And a lot of us fans are still in our formative years. Who are we? What do we believe? What are our possibilities? And some of us who are past that time in our lives traditionally devoted to experimentation and questioning are also opening to new possibilities, to new scripts. If fanfic is for a lot of us a safe way to think about and explore sexual permutations that we've not had the opportunity to explore in Real Life, who wants to shit on that parade?

And so for me... that's the bottom line. A Mary Sue story isn't necessarily going to be my favorite. I may back button out of that sucker two paragraphs in. But when I realize that this might be someone's id fic in the best sense: his, her, hir struggle to understand him/her/ze self, who the fuck am I to cry foul? It should be celebrated.

(And I'm not trying to ascribe to fanfic powers outside its purview, but I've known too many people, myself included, who as fans who read fanfic were able to explore their sexuality or other avenues of their personalities that weren't otherwise available for exploration in their current lives.]

Does that at all make sense?

[*ETA: I wrote this really late last night after reading an undue amount of Victorian literature and did not mean to imply any such thing as a One True Fandom.]
lunabee34: (fandom is my fandom by laurashapiro)
So I just finished The Ordeal of Richard Feverel by George Meredith (which I highly reccommend; it's a well told story) and I've caught up on fannish gossip with Sue and I'm thinking about reading some Snape fic, but before I do, I wanna talk to you guys. I miss y'all. I'm making myself crazy with this reading regimen. Like scary crazy. I'm a have the vapors eeeeeny second now.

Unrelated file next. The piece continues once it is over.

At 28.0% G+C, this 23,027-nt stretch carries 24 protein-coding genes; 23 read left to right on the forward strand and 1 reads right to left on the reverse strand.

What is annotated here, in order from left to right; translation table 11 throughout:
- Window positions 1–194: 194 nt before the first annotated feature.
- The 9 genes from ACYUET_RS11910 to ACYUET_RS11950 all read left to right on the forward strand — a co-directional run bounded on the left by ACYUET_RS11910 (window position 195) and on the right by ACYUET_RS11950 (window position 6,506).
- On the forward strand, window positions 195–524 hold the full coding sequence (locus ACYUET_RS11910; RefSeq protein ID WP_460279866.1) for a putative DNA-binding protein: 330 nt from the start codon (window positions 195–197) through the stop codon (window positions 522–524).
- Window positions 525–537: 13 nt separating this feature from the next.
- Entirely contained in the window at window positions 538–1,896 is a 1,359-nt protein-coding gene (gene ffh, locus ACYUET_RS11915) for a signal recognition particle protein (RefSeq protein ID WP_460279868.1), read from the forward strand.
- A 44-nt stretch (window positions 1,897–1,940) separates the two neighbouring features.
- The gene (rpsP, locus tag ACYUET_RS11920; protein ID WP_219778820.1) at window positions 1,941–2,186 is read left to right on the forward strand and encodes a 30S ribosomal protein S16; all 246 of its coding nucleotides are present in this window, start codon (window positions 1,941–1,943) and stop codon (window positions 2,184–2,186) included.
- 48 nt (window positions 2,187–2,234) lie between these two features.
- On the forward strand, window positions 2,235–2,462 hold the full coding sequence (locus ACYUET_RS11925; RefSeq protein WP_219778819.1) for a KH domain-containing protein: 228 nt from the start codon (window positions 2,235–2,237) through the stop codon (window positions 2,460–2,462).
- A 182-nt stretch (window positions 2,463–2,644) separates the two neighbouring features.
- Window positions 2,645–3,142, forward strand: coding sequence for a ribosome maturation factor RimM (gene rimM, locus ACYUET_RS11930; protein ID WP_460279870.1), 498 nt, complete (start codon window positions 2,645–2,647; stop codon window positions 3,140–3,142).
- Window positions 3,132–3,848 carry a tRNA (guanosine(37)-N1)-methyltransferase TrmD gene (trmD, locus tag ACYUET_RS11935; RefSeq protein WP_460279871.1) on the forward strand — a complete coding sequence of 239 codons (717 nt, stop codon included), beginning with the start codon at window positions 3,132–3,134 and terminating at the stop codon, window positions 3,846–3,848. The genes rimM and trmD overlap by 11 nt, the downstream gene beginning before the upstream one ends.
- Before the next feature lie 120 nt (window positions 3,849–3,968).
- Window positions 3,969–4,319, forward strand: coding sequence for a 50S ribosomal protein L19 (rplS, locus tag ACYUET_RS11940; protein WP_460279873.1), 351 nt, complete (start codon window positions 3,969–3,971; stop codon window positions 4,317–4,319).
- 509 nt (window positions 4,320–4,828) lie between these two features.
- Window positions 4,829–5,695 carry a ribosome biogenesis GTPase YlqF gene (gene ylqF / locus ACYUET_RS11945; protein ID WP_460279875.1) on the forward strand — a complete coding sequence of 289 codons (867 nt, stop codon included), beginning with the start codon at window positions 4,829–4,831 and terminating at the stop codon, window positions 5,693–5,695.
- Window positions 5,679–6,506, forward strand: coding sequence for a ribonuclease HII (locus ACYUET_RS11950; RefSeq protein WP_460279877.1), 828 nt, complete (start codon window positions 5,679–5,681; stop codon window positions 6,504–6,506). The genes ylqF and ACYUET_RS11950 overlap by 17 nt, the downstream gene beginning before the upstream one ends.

So here is a talking point, gentle flist:

What keeps you reading a piece of fanfic despite a horrific abuse of the rules of punctuation and grammar or rampant OOC-ness or weepy!Ron who weeps and weeps all over the place? What sorts of things in fic keep you reading when you'd have backbuttoned out of another story? In other words, what are your bulletproof fanfic kinks (and I'm defining kink here as that which you can't resist, which satisfies you deeply, which you are drawn to, which gets you off in some way (not necessarily a sexual one))? What are your narrative kinks (ex. mpreg, epigraphs, lots of dialogue, aliens made them do it), your character kinks (ex. Inara has a secret, Giles is a closet fan of Blakes 7, Sam is jealous of Dean), your fanon kinks (ex. Buffy smells like vanilla, Xander's parents are abusive)?